Program helps women cancer patients feel better about themselves PDF Print E-mail
Written by TARA KELLER Sentinel Staff Writer   
Wednesday, 09 October 2013 11:12
Pink_rotator
Jayne Eisel, who is battling breast cancer, is pictured at the Race for the Cure in Toledo last month. (Photo provided)
After undergoing radiation or chemotherapy to treat cancer, some women just want one simple thing - to feel normal again.
With the help of some special makeup products and equally special cosmetologists, the Look Good, Feel Better program gives patients back the gift of normalcy.
"Most women feel like they want to put their best look forward, and during cancer treatment, they can feel less womanish," said Dot Downing-Wuest, manager of Wellness Services at the Wood County Hospital where the program is hosted. "Using this information makes them feel human again."
Downing-Wuest, along with the American Cancer Society, presented this information for about seven women on Sept. 26, with another presentation planned for Nov. 14.
Because many cancer treatments can lead to dry skin, discoloration and hair loss, the Look Good, Feel Better program teaches women some makeup tricks to help them put that best look forward.
The participants are given a free full makeup kit that includes cleanser, powder and blush.
All products are specifically made for sensitive skin and are donated by top makeup brands like CoverGirl, Mary Kay and Estée Lauder.
"When we look good, we feel better, regardless if we have cancer or not," said Josie Lirot, coordinator of Wood County's Look Good, Feel Better. "The program helps women in cancer treatment feel feminine, beautiful and empowered."
To achieve this sense of empowerment, licensed cosmetologists are on hand to share their professional tricks.
They teach women who suffered from hair loss to use makeup to draw in their eyebrows and to use moisturizer to treat radiation-burned skin.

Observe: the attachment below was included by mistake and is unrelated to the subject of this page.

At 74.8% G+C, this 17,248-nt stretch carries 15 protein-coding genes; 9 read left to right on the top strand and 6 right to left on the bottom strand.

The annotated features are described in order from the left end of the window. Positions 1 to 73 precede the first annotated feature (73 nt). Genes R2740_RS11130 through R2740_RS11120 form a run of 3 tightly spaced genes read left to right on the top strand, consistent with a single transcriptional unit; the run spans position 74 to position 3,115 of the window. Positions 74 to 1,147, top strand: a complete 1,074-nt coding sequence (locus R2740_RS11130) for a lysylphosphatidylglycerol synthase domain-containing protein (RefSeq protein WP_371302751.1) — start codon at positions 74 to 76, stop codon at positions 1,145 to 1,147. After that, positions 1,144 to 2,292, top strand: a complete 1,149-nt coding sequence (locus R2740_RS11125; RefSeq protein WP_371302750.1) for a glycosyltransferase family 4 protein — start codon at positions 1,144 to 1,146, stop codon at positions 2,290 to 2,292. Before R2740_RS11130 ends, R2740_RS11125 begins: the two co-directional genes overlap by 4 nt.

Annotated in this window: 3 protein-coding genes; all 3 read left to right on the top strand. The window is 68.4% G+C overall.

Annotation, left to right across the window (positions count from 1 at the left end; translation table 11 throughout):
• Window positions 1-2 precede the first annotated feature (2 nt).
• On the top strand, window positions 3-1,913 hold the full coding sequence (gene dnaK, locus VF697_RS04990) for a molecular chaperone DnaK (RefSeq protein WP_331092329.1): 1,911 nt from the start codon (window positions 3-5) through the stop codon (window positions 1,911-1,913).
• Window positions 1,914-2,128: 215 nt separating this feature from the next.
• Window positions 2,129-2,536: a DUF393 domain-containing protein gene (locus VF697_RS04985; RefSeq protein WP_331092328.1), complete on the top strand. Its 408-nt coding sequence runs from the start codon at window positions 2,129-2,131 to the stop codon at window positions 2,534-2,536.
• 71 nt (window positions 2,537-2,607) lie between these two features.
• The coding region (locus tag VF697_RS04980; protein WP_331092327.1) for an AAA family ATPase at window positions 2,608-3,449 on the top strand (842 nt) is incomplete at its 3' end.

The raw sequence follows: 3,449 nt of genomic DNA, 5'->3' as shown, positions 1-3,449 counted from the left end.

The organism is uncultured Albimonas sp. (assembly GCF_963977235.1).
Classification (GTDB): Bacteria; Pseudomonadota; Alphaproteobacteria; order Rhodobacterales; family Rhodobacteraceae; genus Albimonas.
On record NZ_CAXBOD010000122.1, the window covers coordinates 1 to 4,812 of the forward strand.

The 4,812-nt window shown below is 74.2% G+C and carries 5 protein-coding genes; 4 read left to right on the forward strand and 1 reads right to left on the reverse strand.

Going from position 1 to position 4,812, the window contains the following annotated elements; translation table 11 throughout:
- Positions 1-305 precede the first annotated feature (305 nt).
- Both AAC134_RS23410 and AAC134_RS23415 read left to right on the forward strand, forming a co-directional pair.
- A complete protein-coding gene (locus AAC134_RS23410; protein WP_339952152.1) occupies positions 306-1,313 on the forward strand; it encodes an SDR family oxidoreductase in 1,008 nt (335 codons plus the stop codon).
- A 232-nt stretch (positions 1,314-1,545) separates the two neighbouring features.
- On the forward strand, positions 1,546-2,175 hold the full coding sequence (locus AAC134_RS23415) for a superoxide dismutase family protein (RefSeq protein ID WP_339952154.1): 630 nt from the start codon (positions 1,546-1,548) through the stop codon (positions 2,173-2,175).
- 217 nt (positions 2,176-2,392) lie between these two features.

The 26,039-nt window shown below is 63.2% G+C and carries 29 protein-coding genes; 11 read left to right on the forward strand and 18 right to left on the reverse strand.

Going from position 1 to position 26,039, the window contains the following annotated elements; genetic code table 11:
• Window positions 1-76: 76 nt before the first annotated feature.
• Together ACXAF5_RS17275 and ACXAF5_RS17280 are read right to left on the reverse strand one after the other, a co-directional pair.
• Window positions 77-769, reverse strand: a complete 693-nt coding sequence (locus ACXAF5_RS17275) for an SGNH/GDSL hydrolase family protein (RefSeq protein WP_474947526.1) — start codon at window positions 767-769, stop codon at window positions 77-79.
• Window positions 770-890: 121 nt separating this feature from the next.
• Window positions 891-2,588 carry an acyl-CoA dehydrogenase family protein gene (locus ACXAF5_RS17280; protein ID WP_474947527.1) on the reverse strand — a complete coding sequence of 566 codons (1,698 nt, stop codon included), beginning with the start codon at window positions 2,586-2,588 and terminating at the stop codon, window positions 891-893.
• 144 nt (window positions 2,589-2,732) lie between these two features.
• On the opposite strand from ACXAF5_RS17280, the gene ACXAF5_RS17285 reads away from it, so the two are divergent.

Cosmetologist Kylee Hanhold heard about the program through a friend of hers about five or six years ago and has been volunteering ever since.
"Everybody knows somebody who has gone through cancer," Hanhold said. "After the program, I go home and I feel like I got more out of it than they did."
Aside from the makeup tricks, Hanhold also teaches the women some head scarf techniques if the women have less hair than they're used to.
"Everything we do helps them look refreshed and natural," Hanhold said. "They feel good. It just lifts them up."
These makeup sessions also make a good environment for the women to bond over their treatment and new beauty tips.
"It turns into a mini support group," Lirot said. "Sometimes the women all go out together afterwards."
The programs are hosted periodically throughout the year to give women the chance to attend at least one session.
"The hospital is also close for the women of Wood County, and the idea is that they don't have to travel so far," Downing-Wuest said. "They get here and the point of class is to help them feel not alone."
That ability to help cancer patients not feel alone and to help them regain their natural beauty is Lirot's favorite part of the program and the part she endorses the most.
"Women usually walk in very quiet and subdued, not sure what to expect," Lirot said. "By time the program is over, the room is filled with laughter and there is just a sense that things will get better."
For more information about the Feel Good, Look Better program, contact the American Cancer Society at (888) 227-6446.

Click the link below for a feature story on Jayne Eisel and her battle with cancer:

Eisel won't shed any tears

 

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